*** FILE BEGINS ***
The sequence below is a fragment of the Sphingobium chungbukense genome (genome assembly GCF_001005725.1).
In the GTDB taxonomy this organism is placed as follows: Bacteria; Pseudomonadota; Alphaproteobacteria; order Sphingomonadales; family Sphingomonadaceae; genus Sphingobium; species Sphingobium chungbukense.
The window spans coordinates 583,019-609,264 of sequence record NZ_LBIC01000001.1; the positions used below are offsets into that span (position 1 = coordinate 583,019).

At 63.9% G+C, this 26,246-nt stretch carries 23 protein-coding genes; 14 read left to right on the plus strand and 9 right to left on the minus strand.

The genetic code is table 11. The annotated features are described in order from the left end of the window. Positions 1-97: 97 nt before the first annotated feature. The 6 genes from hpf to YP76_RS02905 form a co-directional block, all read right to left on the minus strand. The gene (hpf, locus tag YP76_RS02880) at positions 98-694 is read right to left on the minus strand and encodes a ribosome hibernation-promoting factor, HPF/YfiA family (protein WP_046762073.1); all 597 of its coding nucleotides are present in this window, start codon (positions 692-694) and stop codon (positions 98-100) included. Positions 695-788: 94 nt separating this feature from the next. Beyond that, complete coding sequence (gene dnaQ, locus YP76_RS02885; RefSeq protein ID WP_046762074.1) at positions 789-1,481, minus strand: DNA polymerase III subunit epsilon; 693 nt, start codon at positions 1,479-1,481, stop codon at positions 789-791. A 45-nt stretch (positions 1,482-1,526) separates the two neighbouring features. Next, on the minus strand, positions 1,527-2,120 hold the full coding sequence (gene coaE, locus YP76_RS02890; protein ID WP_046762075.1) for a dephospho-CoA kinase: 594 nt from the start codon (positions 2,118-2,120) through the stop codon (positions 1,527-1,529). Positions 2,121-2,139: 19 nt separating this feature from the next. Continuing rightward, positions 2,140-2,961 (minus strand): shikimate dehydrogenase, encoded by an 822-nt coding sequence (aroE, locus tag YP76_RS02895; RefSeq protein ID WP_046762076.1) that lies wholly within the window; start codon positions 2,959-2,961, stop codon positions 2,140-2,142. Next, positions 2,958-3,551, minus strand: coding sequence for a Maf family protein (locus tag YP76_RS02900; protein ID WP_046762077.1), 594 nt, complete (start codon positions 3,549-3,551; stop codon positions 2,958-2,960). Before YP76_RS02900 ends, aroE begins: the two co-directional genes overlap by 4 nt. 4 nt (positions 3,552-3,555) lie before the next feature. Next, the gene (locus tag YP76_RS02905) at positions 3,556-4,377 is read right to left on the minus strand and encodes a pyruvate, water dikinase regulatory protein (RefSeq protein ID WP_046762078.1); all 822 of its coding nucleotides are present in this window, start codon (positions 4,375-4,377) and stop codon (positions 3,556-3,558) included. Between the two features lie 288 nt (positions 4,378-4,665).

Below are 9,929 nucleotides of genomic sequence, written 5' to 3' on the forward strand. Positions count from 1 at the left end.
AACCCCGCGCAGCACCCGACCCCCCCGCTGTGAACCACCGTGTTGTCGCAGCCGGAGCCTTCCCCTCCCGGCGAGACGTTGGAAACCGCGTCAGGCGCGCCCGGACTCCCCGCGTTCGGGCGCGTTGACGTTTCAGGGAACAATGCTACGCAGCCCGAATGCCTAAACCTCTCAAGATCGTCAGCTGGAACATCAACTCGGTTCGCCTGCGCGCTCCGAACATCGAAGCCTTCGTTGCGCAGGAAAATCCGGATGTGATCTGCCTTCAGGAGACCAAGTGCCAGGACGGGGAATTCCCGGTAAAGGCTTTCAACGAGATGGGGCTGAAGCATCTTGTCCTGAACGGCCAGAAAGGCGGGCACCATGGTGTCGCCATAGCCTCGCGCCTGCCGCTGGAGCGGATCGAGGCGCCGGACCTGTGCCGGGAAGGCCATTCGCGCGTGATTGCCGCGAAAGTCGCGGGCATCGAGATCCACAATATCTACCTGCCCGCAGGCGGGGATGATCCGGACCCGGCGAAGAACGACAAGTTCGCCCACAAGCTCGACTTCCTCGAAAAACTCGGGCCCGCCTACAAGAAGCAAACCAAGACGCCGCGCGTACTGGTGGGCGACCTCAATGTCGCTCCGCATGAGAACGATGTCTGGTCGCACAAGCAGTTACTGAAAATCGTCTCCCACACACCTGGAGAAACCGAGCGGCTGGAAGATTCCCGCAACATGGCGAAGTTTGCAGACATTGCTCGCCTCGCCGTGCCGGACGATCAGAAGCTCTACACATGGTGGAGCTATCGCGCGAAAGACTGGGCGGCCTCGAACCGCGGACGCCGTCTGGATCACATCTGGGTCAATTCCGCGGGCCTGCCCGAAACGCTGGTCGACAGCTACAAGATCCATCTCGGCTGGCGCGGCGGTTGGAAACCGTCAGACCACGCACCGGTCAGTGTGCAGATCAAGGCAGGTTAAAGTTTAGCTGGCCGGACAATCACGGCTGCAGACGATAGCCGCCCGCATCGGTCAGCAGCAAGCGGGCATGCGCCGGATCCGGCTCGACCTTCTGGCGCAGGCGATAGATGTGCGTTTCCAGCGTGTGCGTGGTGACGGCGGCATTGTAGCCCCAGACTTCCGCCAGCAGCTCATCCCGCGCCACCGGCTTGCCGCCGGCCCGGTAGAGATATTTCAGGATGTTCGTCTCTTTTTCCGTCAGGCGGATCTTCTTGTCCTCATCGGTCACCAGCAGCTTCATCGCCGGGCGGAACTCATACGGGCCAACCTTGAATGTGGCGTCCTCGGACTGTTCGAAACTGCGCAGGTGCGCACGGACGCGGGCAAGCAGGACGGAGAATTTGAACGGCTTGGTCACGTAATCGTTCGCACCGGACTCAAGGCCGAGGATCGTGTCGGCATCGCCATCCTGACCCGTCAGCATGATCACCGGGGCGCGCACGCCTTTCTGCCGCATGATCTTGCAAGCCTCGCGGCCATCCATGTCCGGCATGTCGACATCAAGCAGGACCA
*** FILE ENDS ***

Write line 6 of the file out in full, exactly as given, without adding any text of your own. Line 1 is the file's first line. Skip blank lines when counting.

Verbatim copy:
Below are 9,929 nucleotides of genomic sequence, written 5' to 3' on the forward strand. Positions count from 1 at the left end.